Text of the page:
Saturday, January 26, 2013

Freight Flow Depends on Effective Dredging Says Shipping Association

(and the money to fund it has already been collected)
Shipping News Feature

US – CANADA -Dredging is a subject that often provokes heated debate and indeed sometimes fury anywhere from the Thames Estuary to the Indian subcontinent as the need for deeper navigable waters can have deleterious effects on both the environment and the pocket. Whilst usually we hear of projects to allow vessels with greater draft the latest case involves simply ensuring the current fleets can continue to navigate. Controversy has arisen over the neglect of the waters of the Great Lakes, the greatest grouping of freshwater lakes on earth and a vital shipping route for over a million tonnes of cargo with a level of freight movement which according to the Lake Carriers Association (LCA) supports over 100,000 jobs.

The LCA has other concerns with the lack of uniform Federal regulations for dealing with the twin biological hazards presented by ballast water discharges, now being looked at in the marine environment by the International Maritime Organization’s (IMO) Ballast Water Management Convention, and the danger of invasion from Asian silver and bighead carp. The fish, introduced deliberately to consume algae in Southern fish farms, are already within a few miles of the lake system and, despite electronic barriers, the ‘Stop Invasive Species Act’, and further legislation tabled last week by two Senators, are considered likely to cause ecological genocide of some native fish stocks in the next twenty years.

For now however the LCA has one topic right at the top of its agenda, according to the carriers its annual report released just last week showed that inadequate dredging took a real toll on Great Lakes shipping in 2012 saying:

“The drought has pushed water levels on Lake Michigan and Huron to record lows. The water level in the St. Marys River also declined as 2012 wore on; by year’s end ships were loading to less than 26 feet. In 1997, the last period of high water, ships routinely locked through the *Soo drafting 28 feet or more, that loss of draft cost some ships more than 10,000 tons of cargo on their final voyages of 2012.”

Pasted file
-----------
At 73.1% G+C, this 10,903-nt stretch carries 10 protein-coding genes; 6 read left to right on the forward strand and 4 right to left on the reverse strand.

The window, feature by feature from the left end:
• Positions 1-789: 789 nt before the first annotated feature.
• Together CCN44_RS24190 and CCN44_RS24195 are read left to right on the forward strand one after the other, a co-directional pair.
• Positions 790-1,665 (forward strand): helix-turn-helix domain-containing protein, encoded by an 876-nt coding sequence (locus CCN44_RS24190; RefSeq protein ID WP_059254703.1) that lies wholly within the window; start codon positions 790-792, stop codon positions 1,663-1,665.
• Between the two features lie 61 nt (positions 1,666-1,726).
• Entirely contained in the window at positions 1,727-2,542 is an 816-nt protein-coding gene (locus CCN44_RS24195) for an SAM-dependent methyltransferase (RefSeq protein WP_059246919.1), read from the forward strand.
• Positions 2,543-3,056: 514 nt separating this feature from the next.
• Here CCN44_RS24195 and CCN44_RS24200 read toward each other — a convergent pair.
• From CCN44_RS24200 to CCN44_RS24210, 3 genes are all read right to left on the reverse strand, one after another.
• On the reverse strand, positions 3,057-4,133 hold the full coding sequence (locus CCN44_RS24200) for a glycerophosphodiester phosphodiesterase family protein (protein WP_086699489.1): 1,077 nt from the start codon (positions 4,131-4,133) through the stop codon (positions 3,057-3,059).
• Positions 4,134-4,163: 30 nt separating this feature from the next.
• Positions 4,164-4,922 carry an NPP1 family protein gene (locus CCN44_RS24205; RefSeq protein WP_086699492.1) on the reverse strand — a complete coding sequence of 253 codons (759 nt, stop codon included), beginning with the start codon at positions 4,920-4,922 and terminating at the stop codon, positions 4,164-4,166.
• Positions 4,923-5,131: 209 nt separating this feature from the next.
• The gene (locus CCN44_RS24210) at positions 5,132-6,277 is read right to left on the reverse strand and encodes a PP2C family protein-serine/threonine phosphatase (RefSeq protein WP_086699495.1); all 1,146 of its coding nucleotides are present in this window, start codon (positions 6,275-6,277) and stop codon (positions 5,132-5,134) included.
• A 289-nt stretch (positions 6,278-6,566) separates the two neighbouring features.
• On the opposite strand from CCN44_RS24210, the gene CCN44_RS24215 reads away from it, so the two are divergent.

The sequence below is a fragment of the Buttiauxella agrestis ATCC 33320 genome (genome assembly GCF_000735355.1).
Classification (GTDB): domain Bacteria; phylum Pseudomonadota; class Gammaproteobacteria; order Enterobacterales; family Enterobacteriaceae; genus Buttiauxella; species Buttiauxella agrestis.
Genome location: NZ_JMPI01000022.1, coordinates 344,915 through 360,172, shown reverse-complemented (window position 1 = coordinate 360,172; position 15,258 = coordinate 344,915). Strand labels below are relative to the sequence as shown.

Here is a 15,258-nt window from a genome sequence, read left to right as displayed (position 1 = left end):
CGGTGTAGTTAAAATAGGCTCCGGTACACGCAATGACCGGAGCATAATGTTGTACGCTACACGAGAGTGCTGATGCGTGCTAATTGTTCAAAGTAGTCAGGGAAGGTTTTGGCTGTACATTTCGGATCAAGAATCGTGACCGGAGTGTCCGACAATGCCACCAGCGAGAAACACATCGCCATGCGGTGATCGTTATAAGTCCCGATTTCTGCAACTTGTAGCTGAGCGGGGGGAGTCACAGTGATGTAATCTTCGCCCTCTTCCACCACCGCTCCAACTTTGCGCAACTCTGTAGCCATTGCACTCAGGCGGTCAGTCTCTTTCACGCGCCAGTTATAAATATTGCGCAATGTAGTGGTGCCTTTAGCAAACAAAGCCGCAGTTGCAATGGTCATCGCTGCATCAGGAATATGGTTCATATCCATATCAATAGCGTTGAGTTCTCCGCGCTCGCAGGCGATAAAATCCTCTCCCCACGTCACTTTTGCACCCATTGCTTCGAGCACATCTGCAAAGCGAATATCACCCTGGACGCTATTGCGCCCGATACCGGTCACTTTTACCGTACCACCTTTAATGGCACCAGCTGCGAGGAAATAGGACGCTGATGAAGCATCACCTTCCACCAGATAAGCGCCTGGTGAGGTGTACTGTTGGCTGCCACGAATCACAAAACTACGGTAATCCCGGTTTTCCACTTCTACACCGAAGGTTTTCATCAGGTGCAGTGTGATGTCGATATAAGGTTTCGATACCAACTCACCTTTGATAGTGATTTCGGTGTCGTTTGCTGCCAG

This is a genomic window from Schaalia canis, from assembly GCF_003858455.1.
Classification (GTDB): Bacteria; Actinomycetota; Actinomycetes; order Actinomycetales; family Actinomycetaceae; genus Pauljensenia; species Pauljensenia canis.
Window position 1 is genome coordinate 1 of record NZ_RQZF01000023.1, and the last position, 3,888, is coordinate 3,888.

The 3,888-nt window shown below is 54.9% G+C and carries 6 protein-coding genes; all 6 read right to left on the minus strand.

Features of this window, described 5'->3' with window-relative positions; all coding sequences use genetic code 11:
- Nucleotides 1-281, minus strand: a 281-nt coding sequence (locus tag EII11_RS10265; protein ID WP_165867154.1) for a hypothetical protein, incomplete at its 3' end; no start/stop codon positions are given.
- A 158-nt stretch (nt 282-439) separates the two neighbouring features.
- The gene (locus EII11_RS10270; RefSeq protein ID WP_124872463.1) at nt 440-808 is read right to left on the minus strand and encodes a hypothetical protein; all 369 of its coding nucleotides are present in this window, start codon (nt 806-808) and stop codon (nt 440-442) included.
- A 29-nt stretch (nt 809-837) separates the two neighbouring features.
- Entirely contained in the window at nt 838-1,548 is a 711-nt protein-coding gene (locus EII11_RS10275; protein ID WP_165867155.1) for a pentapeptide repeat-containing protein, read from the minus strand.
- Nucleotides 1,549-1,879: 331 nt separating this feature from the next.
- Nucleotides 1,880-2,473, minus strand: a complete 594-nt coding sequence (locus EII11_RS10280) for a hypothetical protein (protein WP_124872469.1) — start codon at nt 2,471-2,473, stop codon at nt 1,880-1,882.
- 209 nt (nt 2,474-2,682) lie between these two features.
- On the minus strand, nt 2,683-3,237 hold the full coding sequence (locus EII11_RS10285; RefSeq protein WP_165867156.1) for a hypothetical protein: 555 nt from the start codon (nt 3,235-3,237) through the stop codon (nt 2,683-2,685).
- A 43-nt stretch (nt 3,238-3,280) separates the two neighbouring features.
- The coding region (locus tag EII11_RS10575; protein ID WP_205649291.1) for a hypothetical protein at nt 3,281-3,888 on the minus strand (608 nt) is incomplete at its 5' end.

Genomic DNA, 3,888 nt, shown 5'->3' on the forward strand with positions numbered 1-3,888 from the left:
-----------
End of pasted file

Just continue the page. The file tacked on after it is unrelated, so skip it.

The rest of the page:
The LCA’s main criticism is aimed at the management of the Harbor Maintenance Trust Fund (HMTF) which it says the government should insist is used for financing the dredging of the lakes as and when necessary. It claims that HMTF accounts show a surplus of $7 billion ‘Because it typically spends only one of every two tax dollars it collects for dredging on dredging.’

The LAC puts the cost of removing the estimated 17 million cubic yards of sediment that clog the Great Lakes Navigation System at approximately $200 million, just a tiny percentage of the HMTF surplus. The Association further notes that most of the 196 legislators who co-sponsored the in the House of Representatives and the 37 who backed the Senate companion bill requiring the HMTF to spend what it takes in for dredging on dredging and which received broad support in the 112th Congress have been returned to Washington in 2013 putting their arguments in sharp focus and the LCA in a strong position.

The LCA is of course that most protectionist of organisations representing seventeen US companies all of whom operate their fleets under US flags, the Jones Act preventing any competition whatsoever on the inland waterways. It estimates its members affairs have an impact on the North American economy in excess of $20 billion and will hope that its collective arguments will ensure free passage for some of the enormous one thousand foot bulk carriers that ply the lakes devoid of saline support.

*The Soo (or Sault) Locks were constructed in 1837 by the Army Corps of Engineers joining Lake Superior to Lake Huron. Photo: The Soo lock system from above.